NDP approves sanctions against Israel; measure on IHRA not debated

jagmeet singh ndp leader
Photo by BGM Riding Association/Wikimedia Commons

The federal New Democratic Party has a “morbid preoccupation” and “toxic obsession” with Israel, evidenced by the party’s adoption of a resolution that calls for sanctioning the Jewish state.

The trenchant descriptors came from Jewish advocacy groups in the wake of the NDP’s groundbreaking adoption at its virtual weekend convention of a resolution in support of banning trade with Jewish settlements and an arms embargo on Israel. The measure also states that Israel occupies “Palestinian land.”

At the same time, a much-anticipated resolution calling on the NDP to oppose the International Holocaust Remembrance Alliance (IHRA) working definition of anti-Semitism never came to a vote.

Of the 45 resolutions under the heading “Redefining Canada’s Place in the World” in the party’s “Convention 2021” policy book, six singled out Israel – the most of any single country.

Five of those resolutions, including the one on the IHRA, did not make it to the convention’s floor for a vote.
The resolution that passed, titled “Justice and Peace in Israel-Palestine” was endorsed by 33 riding associations and the party’s young wing.

Approved by 80 percent of voting delegates, it means New Democrats now support “working with partners for peace in Israel and Palestine, respecting UN resolutions and international law, supporting peaceful co-existence in viable, independent states with agreed-upon borders, an end to Israeli occupation of Palestinian land, and an end to violence targeting civilians.”

To that end, the party endorses “ending all trade and economic cooperation with illegal settlements in Israel-Palestine (and) suspending the bilateral trade of all arms and related materials with the State of Israel until Palestinian rights are upheld.”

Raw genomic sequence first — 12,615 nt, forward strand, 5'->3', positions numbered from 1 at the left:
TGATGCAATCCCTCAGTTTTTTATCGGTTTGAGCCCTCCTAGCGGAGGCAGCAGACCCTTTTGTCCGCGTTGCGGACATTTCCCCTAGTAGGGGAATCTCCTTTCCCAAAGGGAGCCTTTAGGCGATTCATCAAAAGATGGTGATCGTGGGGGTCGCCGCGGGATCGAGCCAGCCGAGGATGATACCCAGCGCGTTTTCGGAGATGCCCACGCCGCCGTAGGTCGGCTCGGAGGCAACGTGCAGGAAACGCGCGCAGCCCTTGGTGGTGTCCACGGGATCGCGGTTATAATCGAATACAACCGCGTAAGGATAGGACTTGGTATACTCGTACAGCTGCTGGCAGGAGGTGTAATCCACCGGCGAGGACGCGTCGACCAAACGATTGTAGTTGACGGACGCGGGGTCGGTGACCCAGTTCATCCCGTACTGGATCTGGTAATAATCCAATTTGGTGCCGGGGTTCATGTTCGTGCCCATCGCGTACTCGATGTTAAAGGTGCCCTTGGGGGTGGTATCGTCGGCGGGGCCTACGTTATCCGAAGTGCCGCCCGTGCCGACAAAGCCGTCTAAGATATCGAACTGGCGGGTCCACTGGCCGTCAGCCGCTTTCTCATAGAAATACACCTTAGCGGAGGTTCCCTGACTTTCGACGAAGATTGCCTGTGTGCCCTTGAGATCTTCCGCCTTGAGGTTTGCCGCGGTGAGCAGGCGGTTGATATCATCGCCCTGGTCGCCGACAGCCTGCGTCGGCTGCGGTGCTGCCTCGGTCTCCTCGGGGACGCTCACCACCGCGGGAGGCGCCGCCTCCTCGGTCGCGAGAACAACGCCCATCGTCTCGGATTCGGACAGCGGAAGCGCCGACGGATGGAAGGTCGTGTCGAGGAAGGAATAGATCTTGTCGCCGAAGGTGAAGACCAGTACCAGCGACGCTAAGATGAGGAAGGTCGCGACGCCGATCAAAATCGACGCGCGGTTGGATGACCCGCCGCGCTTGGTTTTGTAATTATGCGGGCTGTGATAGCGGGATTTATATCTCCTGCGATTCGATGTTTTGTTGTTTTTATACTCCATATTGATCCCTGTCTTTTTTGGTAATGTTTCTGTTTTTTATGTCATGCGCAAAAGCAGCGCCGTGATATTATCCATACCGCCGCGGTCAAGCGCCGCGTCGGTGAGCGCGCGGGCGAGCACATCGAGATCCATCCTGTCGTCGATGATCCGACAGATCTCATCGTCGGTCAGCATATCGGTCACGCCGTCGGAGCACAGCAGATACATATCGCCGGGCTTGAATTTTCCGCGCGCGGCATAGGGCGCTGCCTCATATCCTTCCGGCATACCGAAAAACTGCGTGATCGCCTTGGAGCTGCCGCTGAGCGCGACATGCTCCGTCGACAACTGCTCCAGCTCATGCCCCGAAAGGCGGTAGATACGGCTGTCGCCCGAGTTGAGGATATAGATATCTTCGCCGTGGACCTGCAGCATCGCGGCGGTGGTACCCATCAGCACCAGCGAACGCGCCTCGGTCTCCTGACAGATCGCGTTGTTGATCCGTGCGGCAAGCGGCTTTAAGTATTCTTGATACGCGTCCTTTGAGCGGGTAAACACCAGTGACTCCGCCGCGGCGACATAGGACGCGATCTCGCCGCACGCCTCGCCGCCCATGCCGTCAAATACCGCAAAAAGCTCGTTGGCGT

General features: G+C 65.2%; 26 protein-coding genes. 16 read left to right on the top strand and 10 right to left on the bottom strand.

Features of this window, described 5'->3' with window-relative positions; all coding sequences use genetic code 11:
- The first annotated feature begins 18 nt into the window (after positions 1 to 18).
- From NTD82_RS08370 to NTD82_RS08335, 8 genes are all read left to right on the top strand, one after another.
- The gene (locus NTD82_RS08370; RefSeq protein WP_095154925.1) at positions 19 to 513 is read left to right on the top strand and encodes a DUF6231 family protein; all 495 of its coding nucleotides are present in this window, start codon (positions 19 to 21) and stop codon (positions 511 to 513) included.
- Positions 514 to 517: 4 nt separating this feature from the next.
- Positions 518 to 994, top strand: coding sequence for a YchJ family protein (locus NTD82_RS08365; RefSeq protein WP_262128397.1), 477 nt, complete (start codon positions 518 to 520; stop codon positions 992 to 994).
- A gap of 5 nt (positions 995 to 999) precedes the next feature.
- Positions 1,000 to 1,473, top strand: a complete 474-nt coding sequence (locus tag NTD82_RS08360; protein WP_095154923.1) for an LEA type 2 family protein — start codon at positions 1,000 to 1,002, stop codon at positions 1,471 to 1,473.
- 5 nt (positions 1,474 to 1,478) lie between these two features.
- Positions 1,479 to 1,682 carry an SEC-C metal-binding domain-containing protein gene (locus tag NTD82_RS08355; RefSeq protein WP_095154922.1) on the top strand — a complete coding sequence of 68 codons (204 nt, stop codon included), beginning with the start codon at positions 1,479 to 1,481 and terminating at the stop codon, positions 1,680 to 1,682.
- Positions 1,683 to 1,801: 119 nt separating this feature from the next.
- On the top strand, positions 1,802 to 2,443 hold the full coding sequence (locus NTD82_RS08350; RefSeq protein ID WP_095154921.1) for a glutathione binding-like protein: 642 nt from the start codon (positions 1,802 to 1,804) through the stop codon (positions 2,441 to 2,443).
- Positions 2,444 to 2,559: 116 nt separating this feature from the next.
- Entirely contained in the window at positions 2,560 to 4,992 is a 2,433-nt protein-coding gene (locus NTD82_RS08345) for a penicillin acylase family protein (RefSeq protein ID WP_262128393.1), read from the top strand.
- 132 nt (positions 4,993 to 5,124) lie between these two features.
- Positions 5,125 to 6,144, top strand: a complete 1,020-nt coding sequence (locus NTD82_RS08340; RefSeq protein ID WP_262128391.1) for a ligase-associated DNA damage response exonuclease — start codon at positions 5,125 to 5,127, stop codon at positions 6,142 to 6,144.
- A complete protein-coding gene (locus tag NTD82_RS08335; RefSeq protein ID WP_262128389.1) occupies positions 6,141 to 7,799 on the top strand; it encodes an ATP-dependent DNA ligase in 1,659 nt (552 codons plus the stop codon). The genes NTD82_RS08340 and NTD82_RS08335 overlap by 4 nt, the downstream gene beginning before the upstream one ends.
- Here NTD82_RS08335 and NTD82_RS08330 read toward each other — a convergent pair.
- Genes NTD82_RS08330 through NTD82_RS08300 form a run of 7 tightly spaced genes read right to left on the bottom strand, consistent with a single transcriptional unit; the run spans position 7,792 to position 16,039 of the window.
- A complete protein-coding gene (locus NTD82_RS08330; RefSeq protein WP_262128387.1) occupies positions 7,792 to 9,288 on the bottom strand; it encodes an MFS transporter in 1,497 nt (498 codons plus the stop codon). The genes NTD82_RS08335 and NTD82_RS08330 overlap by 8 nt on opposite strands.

The measure’s preamble said Canada and Israel “trade millions in arms facilitating an illegal occupation,” while the Canada-Israel Free Trade Agreement “violates international law and (UN) resolutions by encouraging illegal settlements.”

It said Oxfam and UN experts support banning settlement products, as do Amnesty International and the Canadian Labour Congress.

A similar resolution at the NDP convention in 2018 to adopt a ban on settlement goods was blocked from coming to the floor for a vote.

Ira Robinson, director of the Institute for Canadian Jewish Studies at Montreal’s Concordia University, told The CJN he’s not surprised by the resolution’s passage “because it reflects a view of the Israel-Palestinian relationship that certainly exists on the political left.”

He doesn’t see the resolution “as reflecting anything more than the opinions of leftist circles within a left-of-centre party.”

Robinson said he’s disappointed, however, that the measure did not seem to have been modified by other opinions within the NDP, “reflecting the complexity of the situation,” as occurred with similar NDP resolutions on Israel under former leader Thomas Mulcair.

The party’s new stance is likely to be used by both Conservatives and Liberals against the NDP in the next federal election campaign, he predicted.

Sam Hersh, a Montreal-based Jewish member of the NDP since 2013 who helped draft the Justice and Peace in Israel/Palestine motion, told The CJN the resolution builds on policies that are “already extremely popular within our party as well as within the labour movement and the Canadian population at large.”

Hersh said it’s become clear that to bring peace into the region, “we must apply more pressure on the State of Israel with whatever diplomatic powers Canada has.” This includes the boycott of products from Israeli settlements and a freeze on arms sales with Israel.

The measure’s adoption by an 80 percent margin, and its support by a “wide array” of the NDP caucus, “makes the party a leader when it comes to international human rights in North America,” Hersh said.

“This unbalanced and obsessive concern with Israel renders the NDP irrelevant on this subject and interferes with the party’s ability to address issues that should be core to the progressive agenda.”

CIJA

The resolution’s approval triggered language from Jewish organizations that all but called for the NDP to seek psychiatric treatment.